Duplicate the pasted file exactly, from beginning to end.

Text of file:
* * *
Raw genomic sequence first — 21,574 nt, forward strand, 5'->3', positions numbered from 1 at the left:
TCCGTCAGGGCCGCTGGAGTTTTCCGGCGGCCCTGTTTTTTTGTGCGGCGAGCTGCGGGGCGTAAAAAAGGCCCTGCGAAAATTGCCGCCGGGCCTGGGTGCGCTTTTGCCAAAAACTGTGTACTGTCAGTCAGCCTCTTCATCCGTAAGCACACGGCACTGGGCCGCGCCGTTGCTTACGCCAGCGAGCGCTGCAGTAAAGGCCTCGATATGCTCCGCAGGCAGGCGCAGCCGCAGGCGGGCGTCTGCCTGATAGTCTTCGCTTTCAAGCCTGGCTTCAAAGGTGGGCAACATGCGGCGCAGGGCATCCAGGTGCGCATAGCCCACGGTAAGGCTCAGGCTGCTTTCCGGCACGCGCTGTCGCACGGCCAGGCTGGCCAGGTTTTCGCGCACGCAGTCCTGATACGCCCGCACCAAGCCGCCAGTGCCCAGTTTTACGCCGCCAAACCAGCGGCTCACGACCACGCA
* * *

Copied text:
Raw genomic sequence first — 21,574 nt, forward strand, 5'->3', positions numbered from 1 at the left:
TCCGTCAGGGCCGCTGGAGTTTTCCGGCGGCCCTGTTTTTTTGTGCGGCGAGCTGCGGGGCGTAAAAAAGGCCCTGCGAAAATTGCCGCCGGGCCTGGGTGCGCTTTTGCCAAAAACTGTGTACTGTCAGTCAGCCTCTTCATCCGTAAGCACACGGCACTGGGCCGCGCCGTTGCTTACGCCAGCGAGCGCTGCAGTAAAGGCCTCGATATGCTCCGCAGGCAGGCGCAGCCGCAGGCGGGCGTCTGCCTGATAGTCTTCGCTTTCAAGCCTGGCTTCAAAGGTGGGCAACATGCGGCGCAGGGCATCCAGGTGCGCATAGCCCACGGTAAGGCTCAGGCTGCTTTCCGGCACGCGCTGTCGCACGGCCAGGCTGGCCAGGTTTTCGCGCACGCAGTCCTGATACGCCCGCACCAAGCCGCCAGTGCCCAGTTTTACGCCGCCAAACCAGCGGCTCACGACCACGCA